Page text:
The International Executive Committee has a host of criteria for winning Chapter of the Year, including recordkeeping, outreach efforts to the broader community, and of course the training for which HTCIA is known. What all that takes, though, is the kind of people and relationship-building for which HTCIA is also known.
Dave McSweeney, New England chapter president and a member of the Massachusetts State Police High Tech Unit, has been an HTCIA member since 1997 – so he’s well familiar with the networking and learning opportunities that are possible through the organization.
Making them attractive to people outside the HTCIA is the trick, and in recent years, McSweeney and other chapter officers have been working not just to bring new members in, but to keep them once they’re here. A revamped website, seeking out member input, and promoting member projects are just a few ways they’re doing that. But what really got the IEC’s attention:
College and university outreach
“One of our major goals is to get universities and colleges more involved,” says McSweeney, “especially in the Boston area, where we have MIT, Northeastern, and BU resources to tap.” Indeed, more students have been coming to quarterly meetings, whether they are tracking towards law enforcement or corporate security; faculty present training topics as well.
In recent years, the chapter has helped two institutions obtain student charters: Champlain College in Vermont, and the University of New Hampshire. Currently, the chapter is working on helping regional community colleges develop a third charter. “They have collectively received a federal grant to develop computer forensic courses,” says McSweeney, “so they would all fall under one charter.”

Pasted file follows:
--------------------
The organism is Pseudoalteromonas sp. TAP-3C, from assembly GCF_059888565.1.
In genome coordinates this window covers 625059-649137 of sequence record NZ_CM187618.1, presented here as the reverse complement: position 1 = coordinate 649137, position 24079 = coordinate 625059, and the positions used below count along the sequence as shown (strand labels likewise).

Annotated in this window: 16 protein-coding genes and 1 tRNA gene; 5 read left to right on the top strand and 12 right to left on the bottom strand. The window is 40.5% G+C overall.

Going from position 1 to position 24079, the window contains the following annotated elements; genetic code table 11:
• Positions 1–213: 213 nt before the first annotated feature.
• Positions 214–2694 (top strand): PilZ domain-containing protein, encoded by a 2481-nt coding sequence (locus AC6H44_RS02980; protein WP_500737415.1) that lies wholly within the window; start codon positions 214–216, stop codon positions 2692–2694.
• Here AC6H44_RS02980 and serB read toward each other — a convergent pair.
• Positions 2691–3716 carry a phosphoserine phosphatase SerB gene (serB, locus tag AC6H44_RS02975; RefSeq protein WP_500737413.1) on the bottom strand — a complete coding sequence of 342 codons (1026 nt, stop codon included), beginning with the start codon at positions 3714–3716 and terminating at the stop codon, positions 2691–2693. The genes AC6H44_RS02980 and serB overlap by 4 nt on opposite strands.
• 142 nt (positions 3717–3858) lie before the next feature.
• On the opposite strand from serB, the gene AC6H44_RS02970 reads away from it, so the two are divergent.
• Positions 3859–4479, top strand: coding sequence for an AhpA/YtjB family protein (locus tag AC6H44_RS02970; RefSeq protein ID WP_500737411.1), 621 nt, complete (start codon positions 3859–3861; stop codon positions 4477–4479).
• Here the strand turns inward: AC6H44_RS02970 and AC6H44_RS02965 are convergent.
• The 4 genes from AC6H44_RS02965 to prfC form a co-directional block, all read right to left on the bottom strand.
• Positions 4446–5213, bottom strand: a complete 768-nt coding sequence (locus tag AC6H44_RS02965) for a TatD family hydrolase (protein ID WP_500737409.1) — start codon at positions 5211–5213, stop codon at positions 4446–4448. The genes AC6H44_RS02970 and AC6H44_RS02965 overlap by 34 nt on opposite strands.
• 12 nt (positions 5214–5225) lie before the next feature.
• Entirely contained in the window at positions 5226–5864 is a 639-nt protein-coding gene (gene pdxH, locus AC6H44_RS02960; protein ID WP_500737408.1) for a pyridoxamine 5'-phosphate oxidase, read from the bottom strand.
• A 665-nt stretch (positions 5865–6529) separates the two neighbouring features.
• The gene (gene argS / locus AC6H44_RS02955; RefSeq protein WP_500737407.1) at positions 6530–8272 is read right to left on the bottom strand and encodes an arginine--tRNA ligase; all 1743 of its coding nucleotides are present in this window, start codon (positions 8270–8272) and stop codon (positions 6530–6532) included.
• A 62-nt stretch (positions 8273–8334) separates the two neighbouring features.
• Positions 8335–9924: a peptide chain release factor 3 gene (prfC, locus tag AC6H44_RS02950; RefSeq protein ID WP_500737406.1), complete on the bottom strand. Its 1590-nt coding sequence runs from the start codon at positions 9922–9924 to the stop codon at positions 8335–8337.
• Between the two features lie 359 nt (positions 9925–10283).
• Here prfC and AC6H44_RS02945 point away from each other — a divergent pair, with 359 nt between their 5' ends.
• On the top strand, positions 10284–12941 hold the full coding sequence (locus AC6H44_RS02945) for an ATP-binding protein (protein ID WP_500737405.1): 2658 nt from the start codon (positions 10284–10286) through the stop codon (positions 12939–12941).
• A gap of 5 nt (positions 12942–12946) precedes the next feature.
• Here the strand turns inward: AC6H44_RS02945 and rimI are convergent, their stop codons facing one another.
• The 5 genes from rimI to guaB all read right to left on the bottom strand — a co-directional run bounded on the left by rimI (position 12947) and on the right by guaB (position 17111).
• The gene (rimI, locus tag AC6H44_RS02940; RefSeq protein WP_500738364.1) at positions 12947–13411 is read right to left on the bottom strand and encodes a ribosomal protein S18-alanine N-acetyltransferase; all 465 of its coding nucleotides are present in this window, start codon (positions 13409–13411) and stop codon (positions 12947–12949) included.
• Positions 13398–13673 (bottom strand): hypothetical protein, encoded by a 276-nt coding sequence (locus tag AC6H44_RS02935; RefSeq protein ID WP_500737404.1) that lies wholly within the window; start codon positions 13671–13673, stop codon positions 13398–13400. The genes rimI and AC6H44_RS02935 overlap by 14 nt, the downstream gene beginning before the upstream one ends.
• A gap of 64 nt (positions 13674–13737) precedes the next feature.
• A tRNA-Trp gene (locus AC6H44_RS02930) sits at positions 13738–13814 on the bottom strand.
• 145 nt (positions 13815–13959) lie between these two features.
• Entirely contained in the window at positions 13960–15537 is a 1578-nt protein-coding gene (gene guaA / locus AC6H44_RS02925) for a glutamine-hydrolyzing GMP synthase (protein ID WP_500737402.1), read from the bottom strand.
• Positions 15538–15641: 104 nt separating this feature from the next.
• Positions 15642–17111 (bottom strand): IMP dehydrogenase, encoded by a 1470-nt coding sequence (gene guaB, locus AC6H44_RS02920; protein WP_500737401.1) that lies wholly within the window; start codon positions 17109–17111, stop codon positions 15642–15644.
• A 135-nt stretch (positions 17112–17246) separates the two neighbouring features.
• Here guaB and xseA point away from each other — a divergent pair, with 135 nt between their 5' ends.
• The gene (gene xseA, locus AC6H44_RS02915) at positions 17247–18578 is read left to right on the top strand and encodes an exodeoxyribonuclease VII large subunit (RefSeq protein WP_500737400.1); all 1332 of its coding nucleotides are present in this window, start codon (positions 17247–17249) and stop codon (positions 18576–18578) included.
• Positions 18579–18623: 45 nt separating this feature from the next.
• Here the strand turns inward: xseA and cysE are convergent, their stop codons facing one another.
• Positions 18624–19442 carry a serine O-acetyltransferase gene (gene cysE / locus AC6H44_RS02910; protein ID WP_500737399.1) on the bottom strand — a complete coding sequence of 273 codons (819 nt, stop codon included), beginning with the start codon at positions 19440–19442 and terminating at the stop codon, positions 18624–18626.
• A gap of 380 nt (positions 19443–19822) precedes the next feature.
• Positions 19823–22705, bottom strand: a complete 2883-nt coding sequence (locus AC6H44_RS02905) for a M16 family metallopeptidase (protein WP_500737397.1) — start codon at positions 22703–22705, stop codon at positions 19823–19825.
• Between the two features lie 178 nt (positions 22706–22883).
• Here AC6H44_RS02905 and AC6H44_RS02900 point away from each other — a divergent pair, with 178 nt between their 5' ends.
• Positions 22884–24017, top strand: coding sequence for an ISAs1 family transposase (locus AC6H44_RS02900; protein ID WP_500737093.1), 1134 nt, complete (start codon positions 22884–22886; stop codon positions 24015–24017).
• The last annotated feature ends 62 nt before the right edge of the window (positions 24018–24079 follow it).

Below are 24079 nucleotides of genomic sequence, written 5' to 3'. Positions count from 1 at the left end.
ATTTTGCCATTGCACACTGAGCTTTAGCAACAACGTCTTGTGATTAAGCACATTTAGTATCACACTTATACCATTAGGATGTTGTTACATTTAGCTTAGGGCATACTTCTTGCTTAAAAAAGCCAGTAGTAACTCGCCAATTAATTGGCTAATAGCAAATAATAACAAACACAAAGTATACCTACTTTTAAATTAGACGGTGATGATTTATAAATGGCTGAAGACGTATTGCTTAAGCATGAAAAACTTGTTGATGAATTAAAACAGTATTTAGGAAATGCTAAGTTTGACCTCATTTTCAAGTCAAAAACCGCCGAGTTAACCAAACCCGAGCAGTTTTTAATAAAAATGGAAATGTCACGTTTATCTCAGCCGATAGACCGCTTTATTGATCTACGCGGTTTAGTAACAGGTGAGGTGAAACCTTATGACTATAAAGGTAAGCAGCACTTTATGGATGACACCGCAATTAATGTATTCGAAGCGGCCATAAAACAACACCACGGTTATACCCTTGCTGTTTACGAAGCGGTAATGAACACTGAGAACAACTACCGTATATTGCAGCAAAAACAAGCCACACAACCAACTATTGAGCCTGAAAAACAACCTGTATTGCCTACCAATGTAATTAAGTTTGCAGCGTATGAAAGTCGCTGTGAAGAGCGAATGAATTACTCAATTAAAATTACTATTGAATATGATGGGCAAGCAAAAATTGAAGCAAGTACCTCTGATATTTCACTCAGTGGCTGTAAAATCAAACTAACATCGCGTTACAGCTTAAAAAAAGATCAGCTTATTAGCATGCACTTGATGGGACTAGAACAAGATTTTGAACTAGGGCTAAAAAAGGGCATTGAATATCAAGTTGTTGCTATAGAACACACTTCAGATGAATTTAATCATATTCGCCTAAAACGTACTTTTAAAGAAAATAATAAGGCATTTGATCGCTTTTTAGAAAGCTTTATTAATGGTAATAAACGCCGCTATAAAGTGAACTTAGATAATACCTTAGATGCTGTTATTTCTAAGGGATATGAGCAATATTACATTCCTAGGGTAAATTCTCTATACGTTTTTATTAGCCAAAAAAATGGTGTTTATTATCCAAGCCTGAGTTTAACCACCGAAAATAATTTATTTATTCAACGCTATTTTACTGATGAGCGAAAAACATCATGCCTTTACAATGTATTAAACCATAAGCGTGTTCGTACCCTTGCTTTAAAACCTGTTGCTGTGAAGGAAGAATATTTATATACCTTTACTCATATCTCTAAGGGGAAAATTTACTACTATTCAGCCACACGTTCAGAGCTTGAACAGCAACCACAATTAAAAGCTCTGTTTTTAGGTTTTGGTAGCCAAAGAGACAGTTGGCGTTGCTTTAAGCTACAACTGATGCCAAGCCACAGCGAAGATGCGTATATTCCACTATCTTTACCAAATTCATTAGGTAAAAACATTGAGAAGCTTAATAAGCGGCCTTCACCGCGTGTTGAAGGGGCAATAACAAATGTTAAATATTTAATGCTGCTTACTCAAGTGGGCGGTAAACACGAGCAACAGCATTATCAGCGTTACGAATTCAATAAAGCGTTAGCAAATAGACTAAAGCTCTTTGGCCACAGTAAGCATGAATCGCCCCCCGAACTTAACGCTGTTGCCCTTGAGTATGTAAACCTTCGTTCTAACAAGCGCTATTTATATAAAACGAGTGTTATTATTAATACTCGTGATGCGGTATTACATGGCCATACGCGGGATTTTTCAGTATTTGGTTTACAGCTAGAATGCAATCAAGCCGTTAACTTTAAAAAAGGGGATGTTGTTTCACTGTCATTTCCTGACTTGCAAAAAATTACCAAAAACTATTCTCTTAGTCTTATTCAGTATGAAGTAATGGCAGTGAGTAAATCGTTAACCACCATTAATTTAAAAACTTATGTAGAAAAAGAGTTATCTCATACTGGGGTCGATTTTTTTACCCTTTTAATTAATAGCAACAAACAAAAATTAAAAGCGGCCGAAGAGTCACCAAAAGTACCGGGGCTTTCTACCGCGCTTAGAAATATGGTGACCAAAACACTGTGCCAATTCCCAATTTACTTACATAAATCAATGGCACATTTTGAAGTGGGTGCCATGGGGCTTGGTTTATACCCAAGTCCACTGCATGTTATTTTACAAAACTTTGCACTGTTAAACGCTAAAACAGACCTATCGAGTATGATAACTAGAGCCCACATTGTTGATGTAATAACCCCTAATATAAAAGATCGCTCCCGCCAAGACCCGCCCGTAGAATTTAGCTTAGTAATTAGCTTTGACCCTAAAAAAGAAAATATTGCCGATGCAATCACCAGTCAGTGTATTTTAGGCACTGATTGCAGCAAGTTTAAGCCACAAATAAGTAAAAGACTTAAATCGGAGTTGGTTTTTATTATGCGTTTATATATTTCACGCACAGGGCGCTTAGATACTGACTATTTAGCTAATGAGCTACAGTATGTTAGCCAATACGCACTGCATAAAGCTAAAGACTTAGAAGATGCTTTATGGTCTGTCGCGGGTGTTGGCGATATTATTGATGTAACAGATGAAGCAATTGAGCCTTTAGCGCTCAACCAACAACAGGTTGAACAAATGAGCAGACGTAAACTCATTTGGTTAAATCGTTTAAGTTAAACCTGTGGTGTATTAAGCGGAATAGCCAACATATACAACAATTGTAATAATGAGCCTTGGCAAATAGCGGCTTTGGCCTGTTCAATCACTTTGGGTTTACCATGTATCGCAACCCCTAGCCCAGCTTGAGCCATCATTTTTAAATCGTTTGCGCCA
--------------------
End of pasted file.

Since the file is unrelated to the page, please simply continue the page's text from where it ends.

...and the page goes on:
Quarterly training conferences
Chapters of the Year should ideally hold at least one all-day training conference per year. The New England chapter holds four. “At our last meeting, our speakers gave us a cyber threat update and spoke about evidence spoliation,” says McSweeney. “We even had Digital Mountain in from California to talk about e-discovery.”
He adds that again, relationships are invaluable when it comes to finding hosts for the meetings. “We had the chief security officer for State Street Corp. open one meeting, and they hosted us as well,” he says. “Sometimes the hosts also pay for lunch, which can be a big help to a small nonprofit organization.”
Vendors present too, but they are asked to stick to topics as subject matter experts. “We let them have a table in the back of the room where they can talk about their product, which is a good compromise,” says McSweeney. “We know they have a certain expertise because of what their product does, so all we ask is that they focus on that.” Previous vendors have included BitSec and AccessData.
A crucial element to the quarterly meetings is the networking dinner the chapter holds following each meeting. “We make it social, at local restaurants,” says McSweeney, “to give everyone a chance to talk, which they don’t otherwise have time to do during a full day of training.”
These events are invaluable, he notes, because quite often investigators working cases will come up against a challenge related to something they’ve heard during a meeting. “They can then call the speaker to get help,” he notes.
The meetings are designed to balance technical, legal, and investigative information so that everyone walks away with something relevant to their jobs. “No one knows everything in this job,” says McSweeney, “so we all come together so that they can learn from one another.”